To fix a Mac stuck at Apple logo:
- Force restart your Mac by holding the Power button.
- Boot in Safe Mode to start with essential system extensions to diagnose issues.
- Reset NVRAM or PRAM to reset system settings.
- Reset the SMC to address hardware-related problems.
- Repair startup disk using Disk Utility to fix issues with the startup disk.
- Reinstall macOS if all other methods fail.
Mac stuck on Apple logo – that’s a dreaded sight I faced recently when my MacBook Air M1 (2020) got stuck and wouldn’t boot. I wasn’t sure what to do but with some research and trial, I finally got it working. Then, I thought I should create a guide to help others in the same situation. So, here’s a straightforward, easy-to-read resource-packed guide with the steps I’ve personally used to fix my Mac stuck at Apple logo.
Before We Begin
Cache and junk files often pile up, leading to issues with your Mac booting up normally and getting stuck at the Apple logo. Download MacKeeper and use its Safe Cleanup to remove junk files and make sure your Mac won’t freeze again.
How to Fix Mac Stuck at Apple Logo
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If your Mac is stuck on Apple logo during bootup, you can try one of the following solutions. I’ve tried them all on my MacBook Air M1 (2020), but they’re also compatible with other models.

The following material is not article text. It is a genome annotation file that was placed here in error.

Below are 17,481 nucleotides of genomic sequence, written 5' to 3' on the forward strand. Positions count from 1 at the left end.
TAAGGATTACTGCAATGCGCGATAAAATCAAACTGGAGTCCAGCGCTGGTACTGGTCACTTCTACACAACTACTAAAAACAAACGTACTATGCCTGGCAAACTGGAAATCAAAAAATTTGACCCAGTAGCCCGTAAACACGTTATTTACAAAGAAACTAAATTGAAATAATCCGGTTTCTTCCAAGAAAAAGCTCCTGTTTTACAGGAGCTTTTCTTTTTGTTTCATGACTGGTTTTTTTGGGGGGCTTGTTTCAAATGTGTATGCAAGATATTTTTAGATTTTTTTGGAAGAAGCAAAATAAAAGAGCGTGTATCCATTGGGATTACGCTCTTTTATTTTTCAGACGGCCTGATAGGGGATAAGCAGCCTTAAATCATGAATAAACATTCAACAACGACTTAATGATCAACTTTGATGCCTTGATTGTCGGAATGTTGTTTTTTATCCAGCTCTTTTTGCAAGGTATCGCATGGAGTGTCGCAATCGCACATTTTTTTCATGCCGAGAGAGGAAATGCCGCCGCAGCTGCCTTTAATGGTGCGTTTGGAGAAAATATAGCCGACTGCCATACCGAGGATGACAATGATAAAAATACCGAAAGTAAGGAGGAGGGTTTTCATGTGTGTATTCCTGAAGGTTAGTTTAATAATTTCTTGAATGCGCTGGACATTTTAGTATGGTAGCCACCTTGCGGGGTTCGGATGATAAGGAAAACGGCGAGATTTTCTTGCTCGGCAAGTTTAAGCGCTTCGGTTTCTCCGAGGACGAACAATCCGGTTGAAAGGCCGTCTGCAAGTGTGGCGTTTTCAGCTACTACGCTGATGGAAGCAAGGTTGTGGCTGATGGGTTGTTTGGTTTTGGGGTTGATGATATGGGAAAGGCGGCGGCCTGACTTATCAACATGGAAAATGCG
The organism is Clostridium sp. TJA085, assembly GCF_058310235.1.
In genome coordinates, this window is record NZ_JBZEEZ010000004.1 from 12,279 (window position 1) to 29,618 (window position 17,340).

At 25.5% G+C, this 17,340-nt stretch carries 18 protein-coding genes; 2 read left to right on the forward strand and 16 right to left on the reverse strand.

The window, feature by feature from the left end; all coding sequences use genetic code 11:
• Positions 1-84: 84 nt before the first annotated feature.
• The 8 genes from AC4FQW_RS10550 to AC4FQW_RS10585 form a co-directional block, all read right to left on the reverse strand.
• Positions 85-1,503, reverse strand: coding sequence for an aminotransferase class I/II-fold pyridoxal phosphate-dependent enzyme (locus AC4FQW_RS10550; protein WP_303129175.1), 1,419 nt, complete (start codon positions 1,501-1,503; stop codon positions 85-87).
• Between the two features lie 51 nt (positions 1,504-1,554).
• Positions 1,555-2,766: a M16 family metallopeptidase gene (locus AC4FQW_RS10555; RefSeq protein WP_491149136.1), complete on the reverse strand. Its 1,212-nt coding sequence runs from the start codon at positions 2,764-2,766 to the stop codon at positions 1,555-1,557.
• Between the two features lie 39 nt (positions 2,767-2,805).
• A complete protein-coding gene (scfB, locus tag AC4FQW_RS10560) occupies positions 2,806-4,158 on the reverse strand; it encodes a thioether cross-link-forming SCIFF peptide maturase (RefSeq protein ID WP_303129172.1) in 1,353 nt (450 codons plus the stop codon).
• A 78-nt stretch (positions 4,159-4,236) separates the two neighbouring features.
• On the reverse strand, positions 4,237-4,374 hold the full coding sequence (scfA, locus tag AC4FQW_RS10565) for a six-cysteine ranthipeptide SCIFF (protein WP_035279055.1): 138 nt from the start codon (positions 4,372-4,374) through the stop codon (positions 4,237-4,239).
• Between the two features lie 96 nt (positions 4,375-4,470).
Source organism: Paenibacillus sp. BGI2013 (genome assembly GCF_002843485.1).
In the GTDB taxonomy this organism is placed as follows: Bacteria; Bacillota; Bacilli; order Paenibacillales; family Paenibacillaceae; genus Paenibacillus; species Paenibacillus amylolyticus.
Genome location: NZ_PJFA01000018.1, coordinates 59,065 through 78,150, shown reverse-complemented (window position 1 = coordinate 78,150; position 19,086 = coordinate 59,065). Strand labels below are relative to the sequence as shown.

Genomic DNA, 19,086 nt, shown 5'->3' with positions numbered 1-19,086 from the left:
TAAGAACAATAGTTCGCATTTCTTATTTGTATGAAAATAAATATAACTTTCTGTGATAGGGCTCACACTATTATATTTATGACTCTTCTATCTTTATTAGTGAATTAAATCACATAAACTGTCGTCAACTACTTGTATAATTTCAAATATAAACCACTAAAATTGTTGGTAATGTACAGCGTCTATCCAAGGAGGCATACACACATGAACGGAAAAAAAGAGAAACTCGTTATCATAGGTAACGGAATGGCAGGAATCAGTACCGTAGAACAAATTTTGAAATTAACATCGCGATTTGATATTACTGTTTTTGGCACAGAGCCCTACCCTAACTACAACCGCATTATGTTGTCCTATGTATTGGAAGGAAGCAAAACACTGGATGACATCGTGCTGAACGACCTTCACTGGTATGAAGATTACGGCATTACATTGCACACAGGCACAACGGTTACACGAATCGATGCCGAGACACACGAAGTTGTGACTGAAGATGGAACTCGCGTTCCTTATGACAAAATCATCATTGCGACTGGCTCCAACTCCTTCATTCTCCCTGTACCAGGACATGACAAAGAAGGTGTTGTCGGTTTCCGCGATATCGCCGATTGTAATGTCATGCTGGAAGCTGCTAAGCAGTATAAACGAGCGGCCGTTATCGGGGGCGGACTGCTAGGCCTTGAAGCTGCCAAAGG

1. Force Restart Your Mac
When my Mac was stuck at the Apple logo, the first thing I did was force restart it. Since nothing was working, it was my only option at that point. It’s a quick way to reset your system without causing any harm.
Here’s how to force restart your Mac:
- Press and hold the Power button for about 10 seconds. It will force your Mac to shut down completely.
- After your Mac shuts down, wait for a few seconds.
- Press the Power button again to turn on your Mac.
- Check if your Mac boots up to the login screen without getting stuck at the Apple logo.
2. Boot in Safe Mode
Booting your Mac in Safe Mode is a great diagnostic tool. Safe Mode starts your Mac with the minimum required software and drivers, which can often bypass the issue causing the startup problem. It can also determine if a software conflict or incompatible software causes the bootup problem.
In Safe Mode, some features and apps might not work as they usually do. The purpose of Safe Mode is purely diagnostic, helping you determine if the issue is related to your Mac’s basic settings or software.
Here’s how to boot your Mac in Safe Mode to fix your MacBook stuck at Apple logo:
Apple Silicon Macs
- Click the Apple icon and select Shut Down from the drop-down menu.
- Wait for your Mac to shut down completely, and press the Power/Touch ID button to turn it on.
- Keep holding the Power button until you see the Loading startup options screen.
- Select a volume from the options.
- Press and hold the Shift ⇧ key and click Continue in Safe Mode.
- Your Mac will restart automatically, and you will see Safe Boot in the menu bar when the login screen appears.
- Restart or turn on your Mac and press and hold the Shift ⇧ key immediately.
- Keep holding the Shift ⇧ key until you see the login screen.
- Release the Shift ⇧ key and log in to your Mac.
- You’ll see Safe Boot in the menu bar on your first or second login window.
3. Reset NVRAM or PRAM
Resetting NVRAM (nonvolatile random-access memory) or PRAM (Parameter RAM) can solve various startup issues on your Mac, including being stuck at the Apple logo. This process resets certain settings stored in this memory, like sound volume, display resolution, startup disk selection, and more.